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“I'll admit I was drawn by a price £300 below that of...”

Written on: 30/06/2010

I'll admit I was drawn by a price £300 below that of other brands like Tohatsu and Yamaha, but since it wasn't to be a primary engine and just for fun I thought it might be okay. It wasn't. The model in question is the Parsun 9.8 four-stroke 2010 model. After four hours the engine faltered and dropped to a low speed and would only idle if the choke was put on. Dealer, Bill Higham, thought it might be the oil sender or the CD unit and promptly sent the parts. However, the parts were the wrong ones. On further thought, they decided it was a fuel problem and I took it to a dealer where the main jet was found to be clogged with "manufacturing residue". Two trips--one to deliver and one to collect--plus 100 miles driving and 3 hours of time. Not very pleased about that. Can't fault either Bill Higham or the dealer who serviced it, but if it fouls once due to internal cleanliness then odds seem good it will happen again and again until the stuff is gone. We'll see.

As for the engine--it looks like an outboard, but it lacks some of the quality touches that one sees on more expensive motors. The tilt bracket is pretty lightweight and no provision is made for bolting to the transom although the manual says this must be done. Using the emergency starter cord requires removing the recoil starter (3 10mm hex head screws). Wire looms are a bit haphazard with extra lengths of wire simply folded up and stuck in a split hose. Access to the oil dipstick is effectively blocked by a wire loom that could have been routed differently. The pivot mechanism initially was pretty rough with an obvious burr situated in mid-position. This has reduced slightly with use. Throttle response through the range has been a bit patchy, but this may improve with a clean carb jet. The fuel tank provided has one way valves on the hose connectors that do not seal so be careful storing this in a car or indoors. On the plus side, the engine starts easily and is pretty quiet even at speed, and is lightweight for a four-stroke. Shifting is via a side mounted lever. Mine was difficult to shift in and out of forward although perhaps this too will improve with use. More expensive motors often employ a shifter built in to the throttle grip.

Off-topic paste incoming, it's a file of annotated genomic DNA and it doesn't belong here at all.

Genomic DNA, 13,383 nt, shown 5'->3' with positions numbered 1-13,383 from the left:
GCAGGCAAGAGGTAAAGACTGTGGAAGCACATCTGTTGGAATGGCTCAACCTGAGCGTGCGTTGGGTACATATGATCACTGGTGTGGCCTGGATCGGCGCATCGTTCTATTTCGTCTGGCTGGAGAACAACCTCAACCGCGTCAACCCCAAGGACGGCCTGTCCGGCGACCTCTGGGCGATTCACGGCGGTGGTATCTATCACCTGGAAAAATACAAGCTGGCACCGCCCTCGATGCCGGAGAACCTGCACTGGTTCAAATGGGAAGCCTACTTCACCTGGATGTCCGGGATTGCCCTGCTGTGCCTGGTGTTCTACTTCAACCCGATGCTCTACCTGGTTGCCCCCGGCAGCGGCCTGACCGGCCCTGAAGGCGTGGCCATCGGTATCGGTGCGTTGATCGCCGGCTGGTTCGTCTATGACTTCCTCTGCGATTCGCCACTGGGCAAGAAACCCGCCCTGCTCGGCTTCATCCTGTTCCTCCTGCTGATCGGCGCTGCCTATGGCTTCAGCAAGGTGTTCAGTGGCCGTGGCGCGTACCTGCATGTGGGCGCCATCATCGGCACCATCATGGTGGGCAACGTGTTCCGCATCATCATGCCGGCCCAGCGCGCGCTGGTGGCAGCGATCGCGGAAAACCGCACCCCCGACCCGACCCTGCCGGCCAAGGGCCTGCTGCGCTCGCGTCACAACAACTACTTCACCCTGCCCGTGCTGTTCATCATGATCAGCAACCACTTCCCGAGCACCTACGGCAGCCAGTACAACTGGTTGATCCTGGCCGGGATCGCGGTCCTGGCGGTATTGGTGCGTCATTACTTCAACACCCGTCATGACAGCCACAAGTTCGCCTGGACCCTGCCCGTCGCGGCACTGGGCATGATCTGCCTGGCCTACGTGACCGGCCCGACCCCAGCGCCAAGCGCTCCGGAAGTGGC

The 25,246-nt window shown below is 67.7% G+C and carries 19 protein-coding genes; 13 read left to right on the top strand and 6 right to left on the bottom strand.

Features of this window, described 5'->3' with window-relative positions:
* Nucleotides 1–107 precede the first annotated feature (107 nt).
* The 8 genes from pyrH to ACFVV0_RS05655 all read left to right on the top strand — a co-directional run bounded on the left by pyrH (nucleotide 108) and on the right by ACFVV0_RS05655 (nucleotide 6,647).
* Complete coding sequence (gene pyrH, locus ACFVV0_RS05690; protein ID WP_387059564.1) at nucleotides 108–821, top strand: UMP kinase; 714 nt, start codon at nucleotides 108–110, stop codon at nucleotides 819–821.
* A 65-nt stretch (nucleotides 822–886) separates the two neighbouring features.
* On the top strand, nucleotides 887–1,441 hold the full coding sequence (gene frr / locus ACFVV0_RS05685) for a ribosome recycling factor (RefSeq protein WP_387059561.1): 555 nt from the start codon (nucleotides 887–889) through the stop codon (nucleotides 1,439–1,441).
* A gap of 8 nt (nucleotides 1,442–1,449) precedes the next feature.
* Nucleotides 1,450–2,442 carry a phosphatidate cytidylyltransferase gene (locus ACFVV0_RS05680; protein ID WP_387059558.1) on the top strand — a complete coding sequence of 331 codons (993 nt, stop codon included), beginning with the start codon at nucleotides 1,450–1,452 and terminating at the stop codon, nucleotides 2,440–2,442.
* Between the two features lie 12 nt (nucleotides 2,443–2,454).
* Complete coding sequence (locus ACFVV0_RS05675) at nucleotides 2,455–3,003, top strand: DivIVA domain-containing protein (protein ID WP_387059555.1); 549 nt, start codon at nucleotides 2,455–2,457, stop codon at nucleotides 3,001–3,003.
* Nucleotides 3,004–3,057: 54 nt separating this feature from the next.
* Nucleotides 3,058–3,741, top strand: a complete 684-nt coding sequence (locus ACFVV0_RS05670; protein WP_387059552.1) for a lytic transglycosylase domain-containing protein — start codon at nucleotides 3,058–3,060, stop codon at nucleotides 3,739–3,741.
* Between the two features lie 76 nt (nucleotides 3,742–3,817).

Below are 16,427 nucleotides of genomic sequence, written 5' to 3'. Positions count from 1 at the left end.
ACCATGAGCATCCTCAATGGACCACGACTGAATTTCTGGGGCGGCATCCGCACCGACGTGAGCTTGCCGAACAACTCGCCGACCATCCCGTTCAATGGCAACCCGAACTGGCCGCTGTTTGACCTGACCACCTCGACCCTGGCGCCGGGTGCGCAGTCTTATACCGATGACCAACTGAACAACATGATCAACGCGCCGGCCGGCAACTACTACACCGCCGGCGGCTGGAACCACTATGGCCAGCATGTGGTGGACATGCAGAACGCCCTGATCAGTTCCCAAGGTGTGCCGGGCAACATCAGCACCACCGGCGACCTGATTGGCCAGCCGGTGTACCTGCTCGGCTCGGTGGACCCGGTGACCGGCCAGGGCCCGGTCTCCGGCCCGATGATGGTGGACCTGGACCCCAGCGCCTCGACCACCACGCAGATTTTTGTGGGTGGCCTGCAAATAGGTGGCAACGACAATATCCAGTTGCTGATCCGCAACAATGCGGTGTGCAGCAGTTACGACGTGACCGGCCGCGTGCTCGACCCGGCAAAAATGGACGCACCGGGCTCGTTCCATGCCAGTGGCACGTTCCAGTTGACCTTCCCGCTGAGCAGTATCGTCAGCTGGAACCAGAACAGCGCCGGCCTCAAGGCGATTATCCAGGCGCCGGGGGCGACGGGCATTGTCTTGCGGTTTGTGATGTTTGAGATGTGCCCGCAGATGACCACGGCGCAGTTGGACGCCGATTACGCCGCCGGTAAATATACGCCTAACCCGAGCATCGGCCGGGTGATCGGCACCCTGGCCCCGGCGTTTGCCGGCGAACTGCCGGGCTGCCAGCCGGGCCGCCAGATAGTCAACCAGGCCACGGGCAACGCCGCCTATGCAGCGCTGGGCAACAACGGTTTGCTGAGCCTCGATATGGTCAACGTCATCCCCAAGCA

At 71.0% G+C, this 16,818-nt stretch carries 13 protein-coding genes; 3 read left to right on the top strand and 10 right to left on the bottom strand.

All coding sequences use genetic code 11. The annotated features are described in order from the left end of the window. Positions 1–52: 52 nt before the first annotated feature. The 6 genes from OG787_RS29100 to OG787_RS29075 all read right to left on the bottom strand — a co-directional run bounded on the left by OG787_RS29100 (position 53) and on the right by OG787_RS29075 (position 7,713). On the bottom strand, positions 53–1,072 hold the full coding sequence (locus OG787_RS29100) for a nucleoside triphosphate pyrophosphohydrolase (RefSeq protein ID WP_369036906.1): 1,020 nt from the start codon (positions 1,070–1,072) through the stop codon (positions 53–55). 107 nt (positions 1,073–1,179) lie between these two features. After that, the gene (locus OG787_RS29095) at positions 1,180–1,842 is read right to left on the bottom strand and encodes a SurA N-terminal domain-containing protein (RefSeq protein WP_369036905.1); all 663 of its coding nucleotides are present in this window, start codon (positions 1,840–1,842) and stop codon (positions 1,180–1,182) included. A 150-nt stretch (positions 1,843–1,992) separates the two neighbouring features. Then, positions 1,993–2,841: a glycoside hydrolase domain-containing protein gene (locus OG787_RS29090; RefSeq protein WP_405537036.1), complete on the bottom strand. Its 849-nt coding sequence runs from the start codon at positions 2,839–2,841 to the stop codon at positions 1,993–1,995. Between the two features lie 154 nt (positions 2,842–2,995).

Overall, it's a motor, but it's the first new outboard I've purchased in over thirty years that failed right off the bat and had quality control issues. Marine engines must meet a high standard or they are a potential safety risk. If I was recommending an engine to a friend, I would say to buy a Tohatsu or a Mariner (made by Tohatsu I believe) or any of the other main brands. The inconvenience of the failure has already cost me more than the difference in the price of the other motors. This one might turn out okay or it might not. I expect that kind of uncertainty with a second-hand motor, not with a new one.

As for Bill Higham, who sold me the motor, they have been very good to deal with, taking calls and responding immediately to enquiries or problems. They also sell other brands! I have no doubt that they will make good if problems remain.

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